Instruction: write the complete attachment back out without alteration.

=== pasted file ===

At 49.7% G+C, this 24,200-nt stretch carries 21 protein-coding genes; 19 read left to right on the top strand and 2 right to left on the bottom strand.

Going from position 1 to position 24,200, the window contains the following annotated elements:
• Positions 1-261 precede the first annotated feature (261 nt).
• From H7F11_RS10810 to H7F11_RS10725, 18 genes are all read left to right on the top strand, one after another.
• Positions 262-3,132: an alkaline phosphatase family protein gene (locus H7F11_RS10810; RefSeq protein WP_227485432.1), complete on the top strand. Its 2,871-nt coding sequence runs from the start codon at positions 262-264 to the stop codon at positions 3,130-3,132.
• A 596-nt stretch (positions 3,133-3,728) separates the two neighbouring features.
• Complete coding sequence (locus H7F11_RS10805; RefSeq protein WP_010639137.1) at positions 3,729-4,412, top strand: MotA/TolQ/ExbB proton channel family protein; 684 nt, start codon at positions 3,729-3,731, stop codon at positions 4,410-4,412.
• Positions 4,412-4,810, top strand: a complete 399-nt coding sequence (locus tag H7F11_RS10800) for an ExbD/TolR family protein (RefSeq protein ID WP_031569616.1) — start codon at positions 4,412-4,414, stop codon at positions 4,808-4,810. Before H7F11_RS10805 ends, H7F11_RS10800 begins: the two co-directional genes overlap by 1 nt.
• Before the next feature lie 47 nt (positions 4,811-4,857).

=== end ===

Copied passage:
At 49.7% G+C, this 24,200-nt stretch carries 21 protein-coding genes; 19 read left to right on the top strand and 2 right to left on the bottom strand.

Going from position 1 to position 24,200, the window contains the following annotated elements:
• Positions 1-261 precede the first annotated feature (261 nt).
• From H7F11_RS10810 to H7F11_RS10725, 18 genes are all read left to right on the top strand, one after another.
• Positions 262-3,132: an alkaline phosphatase family protein gene (locus H7F11_RS10810; RefSeq protein WP_227485432.1), complete on the top strand. Its 2,871-nt coding sequence runs from the start codon at positions 262-264 to the stop codon at positions 3,130-3,132.
• A 596-nt stretch (positions 3,133-3,728) separates the two neighbouring features.
• Complete coding sequence (locus H7F11_RS10805; RefSeq protein WP_010639137.1) at positions 3,729-4,412, top strand: MotA/TolQ/ExbB proton channel family protein; 684 nt, start codon at positions 3,729-3,731, stop codon at positions 4,410-4,412.
• Positions 4,412-4,810, top strand: a complete 399-nt coding sequence (locus tag H7F11_RS10800) for an ExbD/TolR family protein (RefSeq protein ID WP_031569616.1) — start codon at positions 4,412-4,414, stop codon at positions 4,808-4,810. Before H7F11_RS10805 ends, H7F11_RS10800 begins: the two co-directional genes overlap by 1 nt.
• Before the next feature lie 47 nt (positions 4,811-4,857).